Skylight / July 16, 2018 / Delphine Demers
Before installing a skylight in your home you need to carefully evaluate what type of skylight will work best for you considering your specific requirements and how to install it in a way that it improves your homes energy efficiency. Its a sensible idea to evaluate the energy performance ratings of skylights based on the climate that you live in and the architectural design of your home. In the U.S. you can find labeled energy-efficient skylights which tell you the minimum energy performance rating criteria by climate. The physical dimensions of the skylight also greatly affect the lux level and temperature of the space it is being used for.
The size and style of skylight you choose may suit your personal style but for the most effective use of a skylight you will want to consult a profession who can evaluate your building to help determine which styles shapes locations and sizes of skylights will benefit you. In this time of everyone seeking to be more eco-friendly and live a "greener" life one of the easiest and quickest ways to begin transforming your habits is to install skylights. The many varieties sizes and uses for skylights make them a versatile and affordable choice. Skylights are added to a house for more than purely aesthetic reasons. They bring in more natural light than average windows do and when added in artistically placed clusters they can turn any room into a solarium.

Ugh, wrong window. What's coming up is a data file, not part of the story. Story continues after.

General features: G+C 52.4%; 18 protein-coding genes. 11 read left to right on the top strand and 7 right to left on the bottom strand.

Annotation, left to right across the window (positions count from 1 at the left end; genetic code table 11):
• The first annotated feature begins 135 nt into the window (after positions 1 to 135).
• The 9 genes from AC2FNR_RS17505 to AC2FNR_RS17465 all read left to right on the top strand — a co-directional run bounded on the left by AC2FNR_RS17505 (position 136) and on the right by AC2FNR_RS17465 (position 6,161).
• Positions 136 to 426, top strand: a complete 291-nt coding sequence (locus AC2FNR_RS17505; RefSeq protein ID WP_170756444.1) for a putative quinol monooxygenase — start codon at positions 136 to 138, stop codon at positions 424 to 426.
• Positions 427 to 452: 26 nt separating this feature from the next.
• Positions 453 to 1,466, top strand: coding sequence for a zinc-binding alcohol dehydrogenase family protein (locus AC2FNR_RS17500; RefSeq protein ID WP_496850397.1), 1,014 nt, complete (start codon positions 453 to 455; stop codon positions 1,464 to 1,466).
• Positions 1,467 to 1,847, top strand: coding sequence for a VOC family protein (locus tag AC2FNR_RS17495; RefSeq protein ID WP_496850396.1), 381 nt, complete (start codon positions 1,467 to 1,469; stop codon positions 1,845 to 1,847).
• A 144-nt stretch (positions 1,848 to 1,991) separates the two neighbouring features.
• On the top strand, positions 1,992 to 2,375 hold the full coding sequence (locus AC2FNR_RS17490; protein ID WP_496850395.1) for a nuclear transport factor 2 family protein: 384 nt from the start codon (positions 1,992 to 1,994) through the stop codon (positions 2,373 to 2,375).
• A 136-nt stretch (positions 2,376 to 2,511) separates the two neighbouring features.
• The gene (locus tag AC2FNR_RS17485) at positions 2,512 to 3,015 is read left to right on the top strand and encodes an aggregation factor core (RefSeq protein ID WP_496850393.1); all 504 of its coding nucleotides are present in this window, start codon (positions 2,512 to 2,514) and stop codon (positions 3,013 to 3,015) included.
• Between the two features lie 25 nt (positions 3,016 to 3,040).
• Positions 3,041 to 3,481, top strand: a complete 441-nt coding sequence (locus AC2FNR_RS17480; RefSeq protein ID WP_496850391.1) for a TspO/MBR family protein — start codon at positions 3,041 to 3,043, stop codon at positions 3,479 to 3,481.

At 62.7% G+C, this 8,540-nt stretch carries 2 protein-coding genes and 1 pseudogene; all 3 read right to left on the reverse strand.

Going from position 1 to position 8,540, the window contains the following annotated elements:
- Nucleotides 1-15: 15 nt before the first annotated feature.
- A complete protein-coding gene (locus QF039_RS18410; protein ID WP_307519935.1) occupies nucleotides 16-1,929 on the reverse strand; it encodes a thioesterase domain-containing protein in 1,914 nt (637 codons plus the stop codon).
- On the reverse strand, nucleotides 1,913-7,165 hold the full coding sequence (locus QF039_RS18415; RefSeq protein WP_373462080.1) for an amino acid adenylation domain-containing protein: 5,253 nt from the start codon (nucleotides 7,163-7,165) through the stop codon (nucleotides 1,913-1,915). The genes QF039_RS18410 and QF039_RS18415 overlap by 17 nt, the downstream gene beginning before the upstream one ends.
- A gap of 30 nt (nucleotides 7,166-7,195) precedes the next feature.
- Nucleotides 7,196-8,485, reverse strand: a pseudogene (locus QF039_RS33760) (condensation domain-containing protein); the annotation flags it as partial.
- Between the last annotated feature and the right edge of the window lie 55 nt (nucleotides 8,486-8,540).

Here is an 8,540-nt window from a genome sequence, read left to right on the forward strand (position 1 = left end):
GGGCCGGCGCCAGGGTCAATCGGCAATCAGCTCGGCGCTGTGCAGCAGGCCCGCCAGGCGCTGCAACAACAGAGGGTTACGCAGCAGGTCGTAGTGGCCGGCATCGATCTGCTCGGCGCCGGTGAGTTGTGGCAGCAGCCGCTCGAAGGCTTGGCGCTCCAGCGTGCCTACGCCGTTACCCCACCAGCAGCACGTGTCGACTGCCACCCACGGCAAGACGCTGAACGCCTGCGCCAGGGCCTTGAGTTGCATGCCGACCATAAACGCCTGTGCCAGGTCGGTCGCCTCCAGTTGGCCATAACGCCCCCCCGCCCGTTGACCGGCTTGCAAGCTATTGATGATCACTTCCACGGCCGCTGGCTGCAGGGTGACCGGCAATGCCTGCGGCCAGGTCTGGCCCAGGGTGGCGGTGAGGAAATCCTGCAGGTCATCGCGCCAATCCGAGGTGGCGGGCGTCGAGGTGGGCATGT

For one thing skylights are positioned in such a way that they are inaccessible unless they are operated by remote. Even in cases of motorized skylights which are easily manipulated there are still some disadvantages that are inherent to skylights that are not present or minimized in windows. Vertical windows lose less heat by convection when compared to skylights. Also since windows are generally protected by overhangs or shrubs they lose less heat by radiation. On the other hand skylights are directly exposed to the sky. Thus they lose more heat by radiation. Proper insulation can reduce this heat loss to a large extent. In the summer season skylights are more exposed to the direct heat of the sun than windows.